From The Topeka State Journal, September 23, 1914. By Roy K. Moulton.
Once upon a midnight dreary, as I pondered, weak and weary,
Over many a quaint and curious volume of forgotten lore,
While a short snooze I was snatching,
Suddenly there came a scratching, and ’twas on my chamber door.
“’Tis no visitor,” I muttered, “scratching at my chamber door.
Just the cat and nothing more.”
I knew what the cat expected, and I knew I was elected
So I grabbed the noisy feline to perform my nightly chore.
Down the cold stairway I hurried while the chilly breezelets scurried
Round my shins and then I let him safely out the kitchen door.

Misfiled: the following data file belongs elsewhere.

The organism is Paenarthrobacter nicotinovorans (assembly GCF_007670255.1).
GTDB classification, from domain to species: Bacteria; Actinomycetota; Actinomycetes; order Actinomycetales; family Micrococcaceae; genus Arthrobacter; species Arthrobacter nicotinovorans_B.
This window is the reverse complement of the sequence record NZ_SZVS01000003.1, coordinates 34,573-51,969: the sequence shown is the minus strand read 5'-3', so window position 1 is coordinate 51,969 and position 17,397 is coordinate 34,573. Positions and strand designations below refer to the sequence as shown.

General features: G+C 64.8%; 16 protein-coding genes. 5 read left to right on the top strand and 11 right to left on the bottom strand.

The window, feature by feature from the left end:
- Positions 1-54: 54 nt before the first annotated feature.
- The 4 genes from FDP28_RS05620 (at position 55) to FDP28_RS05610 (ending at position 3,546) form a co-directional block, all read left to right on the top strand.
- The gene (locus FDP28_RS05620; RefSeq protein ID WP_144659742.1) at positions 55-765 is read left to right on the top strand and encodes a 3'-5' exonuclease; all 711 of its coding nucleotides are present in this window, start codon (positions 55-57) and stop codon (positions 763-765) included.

I had put him out so often that it really made me sore,
Simply that and nothing more.
Back to my hall room I ambled and into the bed I scrambled,
When I heard a fearful wailing that I’d often heard before.
’Twas the same old caterwauling and the same old feline calling,
As he vainly tried to get in at the self-same kitchen door.
Then I hastened down the stairway and was chilled through to the core,
Just to let him in once more.